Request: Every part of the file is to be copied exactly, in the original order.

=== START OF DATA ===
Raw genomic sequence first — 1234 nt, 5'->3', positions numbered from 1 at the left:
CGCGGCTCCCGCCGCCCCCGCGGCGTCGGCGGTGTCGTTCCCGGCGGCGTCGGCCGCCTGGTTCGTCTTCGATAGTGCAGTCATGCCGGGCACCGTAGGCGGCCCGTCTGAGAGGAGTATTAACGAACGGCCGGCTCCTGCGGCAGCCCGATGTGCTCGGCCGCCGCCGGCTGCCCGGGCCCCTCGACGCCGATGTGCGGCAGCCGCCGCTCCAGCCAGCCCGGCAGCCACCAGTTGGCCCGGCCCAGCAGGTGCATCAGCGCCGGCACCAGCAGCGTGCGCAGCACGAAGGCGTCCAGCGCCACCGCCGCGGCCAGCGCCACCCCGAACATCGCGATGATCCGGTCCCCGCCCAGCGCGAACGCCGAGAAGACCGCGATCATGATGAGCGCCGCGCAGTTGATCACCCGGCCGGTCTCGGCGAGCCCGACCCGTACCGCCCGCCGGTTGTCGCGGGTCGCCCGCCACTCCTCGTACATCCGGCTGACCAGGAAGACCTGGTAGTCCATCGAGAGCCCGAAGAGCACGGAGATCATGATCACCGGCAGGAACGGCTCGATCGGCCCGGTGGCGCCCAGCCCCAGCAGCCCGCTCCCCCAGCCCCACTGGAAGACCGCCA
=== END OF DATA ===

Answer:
Raw genomic sequence first — 1234 nt, 5'->3', positions numbered from 1 at the left:
CGCGGCTCCCGCCGCCCCCGCGGCGTCGGCGGTGTCGTTCCCGGCGGCGTCGGCCGCCTGGTTCGTCTTCGATAGTGCAGTCATGCCGGGCACCGTAGGCGGCCCGTCTGAGAGGAGTATTAACGAACGGCCGGCTCCTGCGGCAGCCCGATGTGCTCGGCCGCCGCCGGCTGCCCGGGCCCCTCGACGCCGATGTGCGGCAGCCGCCGCTCCAGCCAGCCCGGCAGCCACCAGTTGGCCCGGCCCAGCAGGTGCATCAGCGCCGGCACCAGCAGCGTGCGCAGCACGAAGGCGTCCAGCGCCACCGCCGCGGCCAGCGCCACCCCGAACATCGCGATGATCCGGTCCCCGCCCAGCGCGAACGCCGAGAAGACCGCGATCATGATGAGCGCCGCGCAGTTGATCACCCGGCCGGTCTCGGCGAGCCCGACCCGTACCGCCCGCCGGTTGTCGCGGGTCGCCCGCCACTCCTCGTACATCCGGCTGACCAGGAAGACCTGGTAGTCCATCGAGAGCCCGAAGAGCACGGAGATCATGATCACCGGCAGGAACGGCTCGATCGGCCCGGTGGCGCCCAGCCCCAGCAGCCCGCTCCCCCAGCCCCACTGGAAGACCGCCA